This is a recent find from England, which is where it was published. I don’t think it was ever released over here. James Moffat was a Canadian author who used a number of pseudonyms and wrote what one source described as “hack fiction(westerns, children’s stories, mysteries).” The only other novel I have by him is also under his name, a movie novelization for a low budget(shall we say cheap) movie titled Queen Kong. I really need to post that cover just to display the cheesiest looking ape suit I’ve ever seen.
It was obvious reading the book that Moffat likely wasn’t at all familiar with Gunsmoke, probably working with character sketches of the main participants. Everyone was just slightly off from those friends long time watchers of the show know and Festus was nowhere in evidence, not even mentioned. Matt seemed to work Dodge alone.
The plot was serviceable, though depending a little too much on coincidence.
Rick Weedon, the man from Alberta, had roamed America for six years looking for a man. Had no idea what he looked like or anything about him, a man he wanted to kill. A man who had raped and murdered his wife. All he got was a name from her in a dying declaration.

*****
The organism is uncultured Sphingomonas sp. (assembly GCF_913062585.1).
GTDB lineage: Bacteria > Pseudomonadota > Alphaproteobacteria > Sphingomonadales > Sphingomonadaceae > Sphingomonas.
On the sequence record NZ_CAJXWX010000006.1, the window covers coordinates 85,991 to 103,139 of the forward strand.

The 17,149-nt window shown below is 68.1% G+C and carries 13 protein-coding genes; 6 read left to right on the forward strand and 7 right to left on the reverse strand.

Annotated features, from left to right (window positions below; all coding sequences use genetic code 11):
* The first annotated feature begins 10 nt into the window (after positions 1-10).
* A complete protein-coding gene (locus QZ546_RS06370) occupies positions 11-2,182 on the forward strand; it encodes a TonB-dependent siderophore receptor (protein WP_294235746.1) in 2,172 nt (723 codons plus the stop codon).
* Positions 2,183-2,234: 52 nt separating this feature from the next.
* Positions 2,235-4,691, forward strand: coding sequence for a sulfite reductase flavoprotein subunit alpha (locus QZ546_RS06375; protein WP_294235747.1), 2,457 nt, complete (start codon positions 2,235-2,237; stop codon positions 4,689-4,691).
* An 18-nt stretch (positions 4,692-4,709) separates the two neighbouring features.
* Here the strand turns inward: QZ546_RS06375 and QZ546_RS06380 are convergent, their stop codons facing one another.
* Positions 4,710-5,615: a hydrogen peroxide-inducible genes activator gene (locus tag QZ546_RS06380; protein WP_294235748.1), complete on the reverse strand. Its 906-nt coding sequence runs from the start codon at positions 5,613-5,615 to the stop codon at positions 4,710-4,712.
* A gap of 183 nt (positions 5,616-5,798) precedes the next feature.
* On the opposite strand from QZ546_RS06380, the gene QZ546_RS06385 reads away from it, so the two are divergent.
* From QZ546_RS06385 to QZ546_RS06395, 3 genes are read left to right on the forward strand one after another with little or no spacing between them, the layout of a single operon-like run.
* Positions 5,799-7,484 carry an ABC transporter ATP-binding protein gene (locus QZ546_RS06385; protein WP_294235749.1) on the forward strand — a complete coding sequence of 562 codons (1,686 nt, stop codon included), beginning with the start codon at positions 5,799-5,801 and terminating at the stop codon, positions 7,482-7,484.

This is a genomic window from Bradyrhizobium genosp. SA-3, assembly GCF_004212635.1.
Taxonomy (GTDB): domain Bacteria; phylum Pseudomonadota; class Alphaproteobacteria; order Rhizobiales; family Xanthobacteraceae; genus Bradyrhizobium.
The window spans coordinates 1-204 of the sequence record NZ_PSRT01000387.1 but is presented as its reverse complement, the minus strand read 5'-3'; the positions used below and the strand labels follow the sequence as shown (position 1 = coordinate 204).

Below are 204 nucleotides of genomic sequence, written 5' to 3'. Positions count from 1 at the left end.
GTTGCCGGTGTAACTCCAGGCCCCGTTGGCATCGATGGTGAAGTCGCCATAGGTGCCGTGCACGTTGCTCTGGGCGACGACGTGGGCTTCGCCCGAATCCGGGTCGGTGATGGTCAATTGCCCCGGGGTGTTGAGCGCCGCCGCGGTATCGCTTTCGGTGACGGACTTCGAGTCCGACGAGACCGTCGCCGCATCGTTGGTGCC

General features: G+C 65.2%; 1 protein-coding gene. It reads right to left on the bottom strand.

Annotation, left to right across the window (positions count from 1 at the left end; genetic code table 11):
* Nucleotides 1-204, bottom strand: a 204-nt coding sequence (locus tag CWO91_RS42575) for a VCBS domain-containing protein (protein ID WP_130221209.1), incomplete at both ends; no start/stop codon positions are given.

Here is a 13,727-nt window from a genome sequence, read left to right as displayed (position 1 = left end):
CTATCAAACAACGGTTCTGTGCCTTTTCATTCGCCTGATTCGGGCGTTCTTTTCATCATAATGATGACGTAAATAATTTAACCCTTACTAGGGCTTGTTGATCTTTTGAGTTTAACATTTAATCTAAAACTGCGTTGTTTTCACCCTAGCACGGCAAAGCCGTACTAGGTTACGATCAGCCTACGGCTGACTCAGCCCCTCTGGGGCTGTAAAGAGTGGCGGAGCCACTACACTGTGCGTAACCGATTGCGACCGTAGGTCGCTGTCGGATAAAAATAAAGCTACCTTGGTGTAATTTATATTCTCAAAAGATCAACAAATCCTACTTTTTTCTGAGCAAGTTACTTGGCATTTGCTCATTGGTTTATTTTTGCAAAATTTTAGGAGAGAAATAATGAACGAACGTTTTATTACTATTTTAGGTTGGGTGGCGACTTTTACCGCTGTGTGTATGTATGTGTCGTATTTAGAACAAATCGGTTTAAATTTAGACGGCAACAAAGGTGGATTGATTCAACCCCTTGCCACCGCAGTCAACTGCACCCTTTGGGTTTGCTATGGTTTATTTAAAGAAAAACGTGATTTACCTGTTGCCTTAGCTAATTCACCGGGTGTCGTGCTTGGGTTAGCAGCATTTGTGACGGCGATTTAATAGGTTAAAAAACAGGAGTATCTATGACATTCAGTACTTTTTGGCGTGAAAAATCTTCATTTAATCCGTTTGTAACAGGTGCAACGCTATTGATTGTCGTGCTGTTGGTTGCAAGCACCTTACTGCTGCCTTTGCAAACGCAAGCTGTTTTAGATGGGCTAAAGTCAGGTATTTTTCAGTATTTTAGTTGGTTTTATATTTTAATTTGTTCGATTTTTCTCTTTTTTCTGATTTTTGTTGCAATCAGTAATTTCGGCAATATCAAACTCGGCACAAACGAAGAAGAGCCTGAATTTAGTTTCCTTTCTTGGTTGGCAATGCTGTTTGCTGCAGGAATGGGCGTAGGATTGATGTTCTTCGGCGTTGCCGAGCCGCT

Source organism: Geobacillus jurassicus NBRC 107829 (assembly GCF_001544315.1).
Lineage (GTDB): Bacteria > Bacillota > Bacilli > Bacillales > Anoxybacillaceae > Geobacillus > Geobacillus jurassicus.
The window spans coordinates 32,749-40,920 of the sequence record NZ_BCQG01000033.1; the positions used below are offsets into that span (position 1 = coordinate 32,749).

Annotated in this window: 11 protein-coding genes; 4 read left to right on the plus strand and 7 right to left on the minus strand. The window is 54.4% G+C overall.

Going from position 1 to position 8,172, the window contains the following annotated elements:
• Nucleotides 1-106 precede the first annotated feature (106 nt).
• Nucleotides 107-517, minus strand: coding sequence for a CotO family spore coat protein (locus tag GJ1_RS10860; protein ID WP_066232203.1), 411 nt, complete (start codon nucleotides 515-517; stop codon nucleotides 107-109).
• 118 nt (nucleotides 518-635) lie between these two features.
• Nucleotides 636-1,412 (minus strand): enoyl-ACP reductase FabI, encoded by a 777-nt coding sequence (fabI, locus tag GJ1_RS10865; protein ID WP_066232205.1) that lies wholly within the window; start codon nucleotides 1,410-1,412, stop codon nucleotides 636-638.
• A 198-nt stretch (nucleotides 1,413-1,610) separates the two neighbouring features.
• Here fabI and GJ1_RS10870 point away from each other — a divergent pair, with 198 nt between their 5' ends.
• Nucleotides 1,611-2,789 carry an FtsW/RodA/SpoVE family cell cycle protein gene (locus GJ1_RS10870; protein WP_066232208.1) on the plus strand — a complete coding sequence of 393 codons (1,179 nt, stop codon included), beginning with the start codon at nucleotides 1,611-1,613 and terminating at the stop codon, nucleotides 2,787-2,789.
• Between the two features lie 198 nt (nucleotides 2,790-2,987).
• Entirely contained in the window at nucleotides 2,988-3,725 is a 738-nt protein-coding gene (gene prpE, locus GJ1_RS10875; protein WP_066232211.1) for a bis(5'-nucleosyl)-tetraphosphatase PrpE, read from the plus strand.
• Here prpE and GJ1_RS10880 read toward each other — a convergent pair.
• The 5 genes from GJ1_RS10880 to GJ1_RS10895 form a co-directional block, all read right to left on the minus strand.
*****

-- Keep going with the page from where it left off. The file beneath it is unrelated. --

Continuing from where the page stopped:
And that name was Matt Dillon!
He got lucky in a small town when he revealed a couple of card sharps getting ready to fleece a local rancher. They were driven out of town and a chance remark that Dillon would take care of them when they got to Dodge put him on the trail.
He has trouble reconciling the hateful image he’d built up of our favorite Marshall as he observes him waiting his chance to strike. Dillon is kind to Miss Kitty. When a local cowboy is found murdered and robbed of big poker winnings, an eye witness, a drunken old prospector places him standing over the body, Dillon stands off a lynch mob led by a vicious rancher. Later, the old prospector is found shot in the back of the head while Weedon is still in jail.
As I mentioned earlier, coincidence happens a lot. In a subplot, a mother, father, and son, all three separated by a lot of years wind up in Dodge at the same time. Weedon steps in when the man is abusing the woman. The real rapist/murderer shows up in Dodge as well and drinks with Weedon, happening to mention a rape in Canada six years earlier and laughing about using Dillon’s name.
It wasn’t a bad novel, just not as good as I’d hoped. Wouldn’t recommend it unless, like me, you’re a collector.